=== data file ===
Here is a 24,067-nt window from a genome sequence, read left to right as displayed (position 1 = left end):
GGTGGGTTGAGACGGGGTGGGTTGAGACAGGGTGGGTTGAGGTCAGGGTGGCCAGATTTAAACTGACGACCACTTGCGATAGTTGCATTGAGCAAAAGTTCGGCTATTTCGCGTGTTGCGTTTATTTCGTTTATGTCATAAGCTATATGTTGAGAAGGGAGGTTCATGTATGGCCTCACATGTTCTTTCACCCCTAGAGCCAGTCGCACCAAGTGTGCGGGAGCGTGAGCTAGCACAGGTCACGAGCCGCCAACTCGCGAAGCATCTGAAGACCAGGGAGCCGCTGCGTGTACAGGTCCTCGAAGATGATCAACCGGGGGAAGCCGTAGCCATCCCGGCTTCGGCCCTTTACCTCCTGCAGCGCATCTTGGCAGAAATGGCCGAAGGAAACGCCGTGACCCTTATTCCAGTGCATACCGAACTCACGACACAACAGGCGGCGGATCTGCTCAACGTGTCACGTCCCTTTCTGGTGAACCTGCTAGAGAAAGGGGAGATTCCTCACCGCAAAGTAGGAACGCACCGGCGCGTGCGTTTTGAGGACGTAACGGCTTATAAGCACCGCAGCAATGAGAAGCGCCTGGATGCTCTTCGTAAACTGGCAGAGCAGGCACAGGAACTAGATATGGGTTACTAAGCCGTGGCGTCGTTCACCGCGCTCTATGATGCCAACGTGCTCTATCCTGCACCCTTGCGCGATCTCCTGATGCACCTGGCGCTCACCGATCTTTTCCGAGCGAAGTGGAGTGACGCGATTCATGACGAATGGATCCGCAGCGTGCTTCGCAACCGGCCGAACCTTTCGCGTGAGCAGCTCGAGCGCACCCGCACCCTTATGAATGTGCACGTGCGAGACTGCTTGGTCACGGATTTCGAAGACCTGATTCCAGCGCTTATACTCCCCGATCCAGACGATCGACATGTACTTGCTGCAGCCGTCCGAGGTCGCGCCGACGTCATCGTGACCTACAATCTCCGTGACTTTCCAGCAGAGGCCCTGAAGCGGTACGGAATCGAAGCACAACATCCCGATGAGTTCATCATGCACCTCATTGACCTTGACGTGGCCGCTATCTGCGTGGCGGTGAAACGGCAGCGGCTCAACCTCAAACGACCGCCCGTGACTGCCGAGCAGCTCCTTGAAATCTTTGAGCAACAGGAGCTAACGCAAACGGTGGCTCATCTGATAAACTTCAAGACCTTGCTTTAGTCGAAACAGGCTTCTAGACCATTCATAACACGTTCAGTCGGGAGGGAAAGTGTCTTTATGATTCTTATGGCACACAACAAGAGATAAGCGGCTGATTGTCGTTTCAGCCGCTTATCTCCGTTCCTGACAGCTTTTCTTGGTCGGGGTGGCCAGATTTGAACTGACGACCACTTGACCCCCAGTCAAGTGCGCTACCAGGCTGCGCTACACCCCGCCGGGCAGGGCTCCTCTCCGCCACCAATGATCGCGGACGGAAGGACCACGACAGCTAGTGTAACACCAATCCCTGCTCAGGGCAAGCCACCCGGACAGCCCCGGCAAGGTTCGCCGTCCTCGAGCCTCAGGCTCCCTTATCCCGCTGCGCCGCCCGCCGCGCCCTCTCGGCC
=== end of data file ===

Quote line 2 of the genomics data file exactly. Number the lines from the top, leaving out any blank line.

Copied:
GGTGGGTTGAGACGGGGTGGGTTGAGACAGGGTGGGTTGAGGTCAGGGTGGCCAGATTTAAACTGACGACCACTTGCGATAGTTGCATTGAGCAAAAGTTCGGCTATTTCGCGTGTTGCGTTTATTTCGTTTATGTCATAAGCTATATGTTGAGAAGGGAGGTTCATGTATGGCCTCACATGTTCTTTCACCCCTAGAGCCAGTCGCACCAAGTGTGCGGGAGCGTGAGCTAGCACAGGTCACGAGCCGCCAACTCGCGAAGCATCTGAAGACCAGGGAGCCGCTGCGTGTACAGGTCCTCGAAGATGATCAACCGGGGGAAGCCGTAGCCATCCCGGCTTCGGCCCTTTACCTCCTGCAGCGCATCTTGGCAGAAATGGCCGAAGGAAACGCCGTGACCCTTATTCCAGTGCATACCGAACTCACGACACAACAGGCGGCGGATCTGCTCAACGTGTCACGTCCCTTTCTGGTGAACCTGCTAGAGAAAGGGGAGATTCCTCACCGCAAAGTAGGAACGCACCGGCGCGTGCGTTTTGAGGACGTAACGGCTTATAAGCACCGCAGCAATGAGAAGCGCCTGGATGCTCTTCGTAAACTGGCAGAGCAGGCACAGGAACTAGATATGGGTTACTAAGCCGTGGCGTCGTTCACCGCGCTCTATGATGCCAACGTGCTCTATCCTGCACCCTTGCGCGATCTCCTGATGCACCTGGCGCTCACCGATCTTTTCCGAGCGAAGTGGAGTGACGCGATTCATGACGAATGGATCCGCAGCGTGCTTCGCAACCGGCCGAACCTTTCGCGTGAGCAGCTCGAGCGCACCCGCACCCTTATGAATGTGCACGTGCGAGACTGCTTGGTCACGGATTTCGAAGACCTGATTCCAGCGCTTATACTCCCCGATCCAGACGATCGACATGTACTTGCTGCAGCCGTCCGAGGTCGCGCCGACGTCATCGTGACCTACAATCTCCGTGACTTTCCAGCAGAGGCCCTGAAGCGGTACGGAATCGAAGCACAACATCCCGATGAGTTCATCATGCACCTCATTGACCTTGACGTGGCCGCTATCTGCGTGGCGGTGAAACGGCAGCGGCTCAACCTCAAACGACCGCCCGTGACTGCCGAGCAGCTCCTTGAAATCTTTGAGCAACAGGAGCTAACGCAAACGGTGGCTCATCTGATAAACTTCAAGACCTTGCTTTAGTCGAAACAGGCTTCTAGACCATTCATAACACGTTCAGTCGGGAGGGAAAGTGTCTTTATGATTCTTATGGCACACAACAAGAGATAAGCGGCTGATTGTCGTTTCAGCCGCTTATCTCCGTTCCTGACAGCTTTTCTTGGTCGGGGTGGCCAGATTTGAACTGACGACCACTTGACCCCCAGTCAAGTGCGCTACCAGGCTGCGCTACACCCCGCCGGGCAGGGCTCCTCTCCGCCACCAATGATCGCGGACGGAAGGACCACGACAGCTAGTGTAACACCAATCCCTGCTCAGGGCAAGCCACCCGGACAGCCCCGGCAAGGTTCGCCGTCCTCGAGCCTCAGGCTCCCTTATCCCGCTGCGCCGCCCGCCGCGCCCTCTCGGCC